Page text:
Gail: It just strikes me, that since 1988 when this space was completed, it’s basically been very forward thinking people, because everything that you’re capitalizing on now was basically here, just waiting to be expanded and added to, and put into use.

Erica: We have a full movie screen that is used for our popular international film festival. We also have a horrified film festival for that genre. Locally, we hold pageants, high school awards shows, and school talent shows. Just a myriad of productions. The salvation army has a camp and then they get to come here and be on a stage and let their families come and see what they have learned, and so it’s really a good opportunity for our local youth, especially in a small town, to get a state of the art in theater to perform on to see if it’s something they want to pursue in school. So we are really proud that we can offer that to our local youth (with the PAC).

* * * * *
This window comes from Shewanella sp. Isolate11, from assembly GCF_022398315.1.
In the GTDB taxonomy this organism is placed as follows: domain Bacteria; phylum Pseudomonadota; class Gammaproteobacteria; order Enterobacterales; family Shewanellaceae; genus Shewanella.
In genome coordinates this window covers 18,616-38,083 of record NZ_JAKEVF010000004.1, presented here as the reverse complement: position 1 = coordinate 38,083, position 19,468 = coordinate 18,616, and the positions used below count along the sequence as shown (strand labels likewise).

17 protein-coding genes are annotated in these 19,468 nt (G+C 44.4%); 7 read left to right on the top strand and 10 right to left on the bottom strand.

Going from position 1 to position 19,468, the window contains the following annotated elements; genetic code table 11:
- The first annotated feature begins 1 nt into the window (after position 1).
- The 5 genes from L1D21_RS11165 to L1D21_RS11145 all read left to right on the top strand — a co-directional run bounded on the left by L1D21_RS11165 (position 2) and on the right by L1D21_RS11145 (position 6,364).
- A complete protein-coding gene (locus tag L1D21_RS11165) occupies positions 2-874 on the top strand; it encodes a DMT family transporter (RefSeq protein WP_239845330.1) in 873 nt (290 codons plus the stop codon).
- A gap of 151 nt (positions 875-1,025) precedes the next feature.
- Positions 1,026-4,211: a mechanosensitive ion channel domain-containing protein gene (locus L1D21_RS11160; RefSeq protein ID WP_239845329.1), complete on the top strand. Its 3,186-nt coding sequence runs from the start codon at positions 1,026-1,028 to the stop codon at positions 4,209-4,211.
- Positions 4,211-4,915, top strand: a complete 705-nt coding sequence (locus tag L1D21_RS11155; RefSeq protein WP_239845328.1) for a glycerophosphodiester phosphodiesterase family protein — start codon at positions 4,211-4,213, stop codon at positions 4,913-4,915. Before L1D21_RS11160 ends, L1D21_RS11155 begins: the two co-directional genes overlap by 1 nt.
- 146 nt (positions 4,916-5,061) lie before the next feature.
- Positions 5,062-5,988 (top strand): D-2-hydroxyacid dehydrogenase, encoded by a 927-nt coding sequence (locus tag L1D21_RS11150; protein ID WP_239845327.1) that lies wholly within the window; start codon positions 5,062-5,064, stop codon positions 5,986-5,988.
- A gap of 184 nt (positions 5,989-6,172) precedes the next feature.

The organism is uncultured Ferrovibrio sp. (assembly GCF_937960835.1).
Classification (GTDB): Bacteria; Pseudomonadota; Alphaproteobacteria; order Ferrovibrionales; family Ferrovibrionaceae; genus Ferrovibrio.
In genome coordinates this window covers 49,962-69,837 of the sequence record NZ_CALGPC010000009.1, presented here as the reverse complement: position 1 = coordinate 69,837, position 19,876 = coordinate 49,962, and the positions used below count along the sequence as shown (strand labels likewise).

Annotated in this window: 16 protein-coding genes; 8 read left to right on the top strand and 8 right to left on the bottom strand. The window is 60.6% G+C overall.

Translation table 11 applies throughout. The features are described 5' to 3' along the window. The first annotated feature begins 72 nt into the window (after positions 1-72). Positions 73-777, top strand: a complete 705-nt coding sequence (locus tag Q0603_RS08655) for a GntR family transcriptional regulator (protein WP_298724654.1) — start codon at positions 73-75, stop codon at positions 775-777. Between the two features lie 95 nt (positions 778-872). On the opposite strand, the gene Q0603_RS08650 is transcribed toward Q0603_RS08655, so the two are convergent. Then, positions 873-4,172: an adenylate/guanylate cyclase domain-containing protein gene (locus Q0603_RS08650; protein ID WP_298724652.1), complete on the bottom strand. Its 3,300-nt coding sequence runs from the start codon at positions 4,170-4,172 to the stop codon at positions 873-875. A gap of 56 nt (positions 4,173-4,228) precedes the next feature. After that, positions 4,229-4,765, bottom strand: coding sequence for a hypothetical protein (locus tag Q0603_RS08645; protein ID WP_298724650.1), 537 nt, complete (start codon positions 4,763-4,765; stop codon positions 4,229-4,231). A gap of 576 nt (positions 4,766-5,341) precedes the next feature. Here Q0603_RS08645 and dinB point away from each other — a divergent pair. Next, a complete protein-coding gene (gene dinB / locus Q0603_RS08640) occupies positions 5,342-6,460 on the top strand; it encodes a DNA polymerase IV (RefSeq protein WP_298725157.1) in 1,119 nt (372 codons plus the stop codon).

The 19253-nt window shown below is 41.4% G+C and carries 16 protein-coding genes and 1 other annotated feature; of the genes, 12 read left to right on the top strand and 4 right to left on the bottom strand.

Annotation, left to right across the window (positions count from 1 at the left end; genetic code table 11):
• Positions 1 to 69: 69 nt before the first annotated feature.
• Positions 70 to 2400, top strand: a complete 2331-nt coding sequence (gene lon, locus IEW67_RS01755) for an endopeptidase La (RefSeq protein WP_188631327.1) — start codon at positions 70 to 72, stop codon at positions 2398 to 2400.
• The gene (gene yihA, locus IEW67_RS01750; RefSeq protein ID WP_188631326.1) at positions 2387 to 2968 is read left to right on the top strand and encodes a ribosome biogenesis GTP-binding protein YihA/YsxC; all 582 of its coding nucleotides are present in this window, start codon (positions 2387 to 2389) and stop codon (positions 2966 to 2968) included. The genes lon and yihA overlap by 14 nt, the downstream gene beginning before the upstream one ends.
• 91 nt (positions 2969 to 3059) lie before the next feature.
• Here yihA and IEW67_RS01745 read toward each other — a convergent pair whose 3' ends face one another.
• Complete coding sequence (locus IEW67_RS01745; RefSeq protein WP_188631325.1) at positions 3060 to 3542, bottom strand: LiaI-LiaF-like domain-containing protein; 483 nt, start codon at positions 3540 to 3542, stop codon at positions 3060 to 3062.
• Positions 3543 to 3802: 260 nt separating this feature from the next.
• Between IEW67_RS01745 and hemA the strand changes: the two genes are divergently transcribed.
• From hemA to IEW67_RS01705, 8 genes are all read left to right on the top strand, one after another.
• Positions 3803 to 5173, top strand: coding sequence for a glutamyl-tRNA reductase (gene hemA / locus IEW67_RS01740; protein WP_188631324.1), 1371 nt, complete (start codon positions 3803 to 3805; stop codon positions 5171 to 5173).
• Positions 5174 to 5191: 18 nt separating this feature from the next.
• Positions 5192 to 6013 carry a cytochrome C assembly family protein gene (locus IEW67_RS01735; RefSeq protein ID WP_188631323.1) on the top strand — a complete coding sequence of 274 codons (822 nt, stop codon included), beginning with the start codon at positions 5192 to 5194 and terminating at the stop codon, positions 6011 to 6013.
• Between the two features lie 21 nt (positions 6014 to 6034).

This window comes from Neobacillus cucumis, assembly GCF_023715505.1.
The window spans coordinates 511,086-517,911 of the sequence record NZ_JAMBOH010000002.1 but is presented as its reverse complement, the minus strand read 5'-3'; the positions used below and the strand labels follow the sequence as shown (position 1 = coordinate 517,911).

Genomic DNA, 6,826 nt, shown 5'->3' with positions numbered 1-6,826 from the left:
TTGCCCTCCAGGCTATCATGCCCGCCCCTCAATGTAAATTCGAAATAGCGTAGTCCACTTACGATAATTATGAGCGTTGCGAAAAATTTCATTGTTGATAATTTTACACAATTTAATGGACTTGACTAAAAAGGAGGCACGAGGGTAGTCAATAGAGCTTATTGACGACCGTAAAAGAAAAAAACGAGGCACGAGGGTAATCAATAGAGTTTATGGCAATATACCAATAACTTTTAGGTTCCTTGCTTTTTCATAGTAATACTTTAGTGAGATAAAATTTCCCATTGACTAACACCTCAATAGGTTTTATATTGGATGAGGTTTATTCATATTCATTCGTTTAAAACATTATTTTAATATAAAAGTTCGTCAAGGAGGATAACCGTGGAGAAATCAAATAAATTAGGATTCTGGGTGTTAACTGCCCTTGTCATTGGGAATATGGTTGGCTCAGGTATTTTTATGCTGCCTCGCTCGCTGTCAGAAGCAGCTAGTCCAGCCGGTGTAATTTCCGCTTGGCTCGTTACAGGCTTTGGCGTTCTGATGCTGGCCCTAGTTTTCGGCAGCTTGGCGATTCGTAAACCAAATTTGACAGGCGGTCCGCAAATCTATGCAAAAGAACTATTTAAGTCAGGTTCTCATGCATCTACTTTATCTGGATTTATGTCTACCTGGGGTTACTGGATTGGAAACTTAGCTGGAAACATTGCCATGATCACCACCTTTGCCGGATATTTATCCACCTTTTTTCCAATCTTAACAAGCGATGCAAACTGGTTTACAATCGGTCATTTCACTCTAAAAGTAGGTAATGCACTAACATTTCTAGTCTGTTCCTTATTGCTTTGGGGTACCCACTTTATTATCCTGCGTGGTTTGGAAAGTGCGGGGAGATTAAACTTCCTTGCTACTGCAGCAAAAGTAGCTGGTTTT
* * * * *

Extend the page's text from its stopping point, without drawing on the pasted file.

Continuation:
Jeff explains the other stages they offer in the community and why.

Jeff: To have multiple stages throughout the community is important because this (Performing Arts Center) is very daunting and very large. And while there may be a solo speaker like a Steve Jobs type to come here and command a stage it’s very difficult, and with our smaller productions we want more intimacy. That is why we have the recital hall, the outdoor amphitheater over at the Discovery Center, and why The Cave and the entertainment venue that it is really complement what we have here. The PAC can hold and does hold 100, 120 people on a stage with a major production, large cast, and has the technical capacity to bring a lot of props in here, but we need to match the right performance with the right venue. We feel so lucky that we have a large venue like the PAC to accommodate, but at the same time it’s really a holistic arts community because of the multiple stages and opportunities.

Esther: You mentioned that you have an International film festival, how often do you try to bring outside, down the hill talent, and how is that incorporated into the local arts community here?